With record low unemployment and record numbers of EU nationals leaving the country, the UK faces a growing skills shortage. As Brexit approaches, it’s likely that businesses will increasingly need to compete for the talent they need to make their businesses grow. A survey by Bonhill Group Plc suggests that businesses are, unfortunately, not taking this issue as seriously as they should. Many may be losing critical talent as a result.
Fully a third of the employees surveyed had failed to start a new job, despite initially accepting a job offer, while over 40 per cent indicated that they quit within six months of starting a new job. Not only does this deprive a business of important talent, it’s also expensive and time-consuming. In an increasingly competitive post-Brexit labour market, employers can’t afford to miss out on their first choice candidates. Companies need to find a way to address every potential problem with their approach to talent acquisition, whether they’re losing candidates to competing businesses, lengthy onboarding processes, or simple communication issues.
Businesses are losing their first choice candidates
Currently, many candidates are left confused or uncertain by inefficient onboarding processes. This makes them vulnerable to other offers, and may cause them to lose confidence in their future employer even before they start in their new role. Moreover, it can result in inappropriate hiring decisions that both employees and employers are forced to regret.
Onboarding is too slow
A third of employees surveyed indicated that they didn’t start a new job because the business offering them the job did not follow up on the job offer. Some reported hearing back weeks or months later, long after they had moved on and accepted another position. This kind of glacial onboarding is much more common among larger businesses, and represents an advantage for SMEs. However, businesses of all sizes can suffer from this problem if they don’t explicitly ensure that candidates are followed up within a timely manner.
Roles aren’t properly communicated
Half of employees who left shortly after starting in their new job indicated that their roles did not reflect their expectations. Not only is losing a new employee for this reason incredibly expensive after investing in their training, it’s also almost completely preventable. Business owners need to ensure that candidates understand the nature of their role and their responsibilities well before a job offer is ever extended.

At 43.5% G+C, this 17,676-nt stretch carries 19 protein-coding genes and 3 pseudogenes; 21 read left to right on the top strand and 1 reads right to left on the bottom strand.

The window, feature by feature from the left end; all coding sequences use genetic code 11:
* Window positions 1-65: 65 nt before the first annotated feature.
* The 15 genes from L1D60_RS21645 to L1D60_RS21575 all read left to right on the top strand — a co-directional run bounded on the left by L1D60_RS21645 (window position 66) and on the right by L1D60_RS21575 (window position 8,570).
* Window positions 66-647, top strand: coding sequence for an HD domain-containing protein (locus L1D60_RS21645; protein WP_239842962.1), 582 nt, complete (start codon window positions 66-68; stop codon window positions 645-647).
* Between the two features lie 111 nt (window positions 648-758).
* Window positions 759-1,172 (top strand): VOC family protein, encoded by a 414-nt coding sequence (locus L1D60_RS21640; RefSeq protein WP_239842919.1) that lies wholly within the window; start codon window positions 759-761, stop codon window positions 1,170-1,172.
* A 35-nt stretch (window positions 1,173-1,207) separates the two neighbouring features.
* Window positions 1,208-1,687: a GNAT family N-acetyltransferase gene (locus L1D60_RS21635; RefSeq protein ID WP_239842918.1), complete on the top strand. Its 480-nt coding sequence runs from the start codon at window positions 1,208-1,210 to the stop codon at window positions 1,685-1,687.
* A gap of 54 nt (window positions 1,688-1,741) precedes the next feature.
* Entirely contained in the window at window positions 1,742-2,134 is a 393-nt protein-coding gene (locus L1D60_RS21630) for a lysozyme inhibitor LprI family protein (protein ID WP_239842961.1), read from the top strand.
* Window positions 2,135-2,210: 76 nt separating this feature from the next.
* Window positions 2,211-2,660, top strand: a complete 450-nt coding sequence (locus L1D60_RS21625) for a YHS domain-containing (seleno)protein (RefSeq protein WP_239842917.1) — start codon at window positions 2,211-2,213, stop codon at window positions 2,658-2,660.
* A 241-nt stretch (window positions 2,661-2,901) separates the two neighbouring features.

Other employers are outbidding them
Of employees who never started positions after accepting an offer, half did so because they were later offered a better position by another company. While this might sound like a problem that’s out of the hiring business’ hands, poor onboarding is often a contributing factor. Candidates who have accepted a job offer need to be integrated quickly to provide them a sense of commitment. Businesses who delay in following up and actually starting their business relationship give competitors an opening.
Brexit is leaving UK businesses in a talent drought
Bad onboarding practices are expensive and detrimental to businesses regardless of their broader circumstances, but this issue is promising to be particularly problematic in the coming months and years. The number of EU citizens, typically skilled workers, leaving the UK is at its highest point since 2008. In many cases, UK businesses are already resorting to extraordinary measures to attract new talent from abroad.
The skills shortage, however, isn’t just the result of falling net migration. Massive foreign investment has been bolstering the UK economy since the announcement of Brexit, and has precipitated a boom in the startup sector in the country’s urban areas even as more traditional businesses in other parts of the country have begun to decline. While this has been an important boon for the economy, it has also created more jobs for skilled workers, while eliminating low-skill positions. The result is that the UK needs more skilled labour than ever at a time when skilled labour is already becoming harder to find.
After Brexit, it’s likely that UK business’ access to foreign workers will be even more limited. The UK government’s failure to reach a deal with the EU thus far suggests increased uncertainty about immigration for EU nationals, which could take months to address. In this environment, as well as the current one, it’s essential for businesses to seize every possible advantage with regard to talent acquisition. By addressing onboarding issues now, business owners have the opportunity to make themselves more competitive in the labour market, and to secure their growth in the coming year.